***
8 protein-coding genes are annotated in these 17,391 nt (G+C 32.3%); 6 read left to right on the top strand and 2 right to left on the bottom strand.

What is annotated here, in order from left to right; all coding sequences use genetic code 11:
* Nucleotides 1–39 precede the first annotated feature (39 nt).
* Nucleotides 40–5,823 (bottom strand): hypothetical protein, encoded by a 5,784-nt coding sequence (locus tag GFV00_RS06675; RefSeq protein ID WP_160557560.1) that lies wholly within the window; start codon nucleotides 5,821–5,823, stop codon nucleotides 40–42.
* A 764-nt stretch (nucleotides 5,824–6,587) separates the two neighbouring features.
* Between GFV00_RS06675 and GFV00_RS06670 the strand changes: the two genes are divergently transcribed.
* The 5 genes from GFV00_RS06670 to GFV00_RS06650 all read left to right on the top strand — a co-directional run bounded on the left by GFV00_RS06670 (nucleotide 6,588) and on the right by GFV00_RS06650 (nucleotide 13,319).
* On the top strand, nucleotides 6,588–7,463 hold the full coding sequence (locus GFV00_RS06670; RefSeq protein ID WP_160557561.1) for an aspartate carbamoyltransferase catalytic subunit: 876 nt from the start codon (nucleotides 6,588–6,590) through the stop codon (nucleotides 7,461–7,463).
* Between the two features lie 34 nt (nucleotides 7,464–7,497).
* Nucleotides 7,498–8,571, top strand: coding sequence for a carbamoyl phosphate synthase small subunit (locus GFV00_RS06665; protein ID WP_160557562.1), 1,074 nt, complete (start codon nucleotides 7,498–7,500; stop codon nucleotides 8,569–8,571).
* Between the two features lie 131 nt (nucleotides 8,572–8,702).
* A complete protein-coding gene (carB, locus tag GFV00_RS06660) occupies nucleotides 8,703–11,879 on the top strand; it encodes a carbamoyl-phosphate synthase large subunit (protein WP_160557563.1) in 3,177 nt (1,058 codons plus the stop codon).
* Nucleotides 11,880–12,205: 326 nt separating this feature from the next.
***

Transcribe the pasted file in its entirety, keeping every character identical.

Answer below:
8 protein-coding genes are annotated in these 17,391 nt (G+C 32.3%); 6 read left to right on the top strand and 2 right to left on the bottom strand.

What is annotated here, in order from left to right; all coding sequences use genetic code 11:
* Nucleotides 1–39 precede the first annotated feature (39 nt).
* Nucleotides 40–5,823 (bottom strand): hypothetical protein, encoded by a 5,784-nt coding sequence (locus tag GFV00_RS06675; RefSeq protein ID WP_160557560.1) that lies wholly within the window; start codon nucleotides 5,821–5,823, stop codon nucleotides 40–42.
* A 764-nt stretch (nucleotides 5,824–6,587) separates the two neighbouring features.
* Between GFV00_RS06675 and GFV00_RS06670 the strand changes: the two genes are divergently transcribed.
* The 5 genes from GFV00_RS06670 to GFV00_RS06650 all read left to right on the top strand — a co-directional run bounded on the left by GFV00_RS06670 (nucleotide 6,588) and on the right by GFV00_RS06650 (nucleotide 13,319).
* On the top strand, nucleotides 6,588–7,463 hold the full coding sequence (locus GFV00_RS06670; RefSeq protein ID WP_160557561.1) for an aspartate carbamoyltransferase catalytic subunit: 876 nt from the start codon (nucleotides 6,588–6,590) through the stop codon (nucleotides 7,461–7,463).
* Between the two features lie 34 nt (nucleotides 7,464–7,497).
* Nucleotides 7,498–8,571, top strand: coding sequence for a carbamoyl phosphate synthase small subunit (locus GFV00_RS06665; protein ID WP_160557562.1), 1,074 nt, complete (start codon nucleotides 7,498–7,500; stop codon nucleotides 8,569–8,571).
* Between the two features lie 131 nt (nucleotides 8,572–8,702).
* A complete protein-coding gene (carB, locus tag GFV00_RS06660) occupies nucleotides 8,703–11,879 on the top strand; it encodes a carbamoyl-phosphate synthase large subunit (protein WP_160557563.1) in 3,177 nt (1,058 codons plus the stop codon).
* Nucleotides 11,880–12,205: 326 nt separating this feature from the next.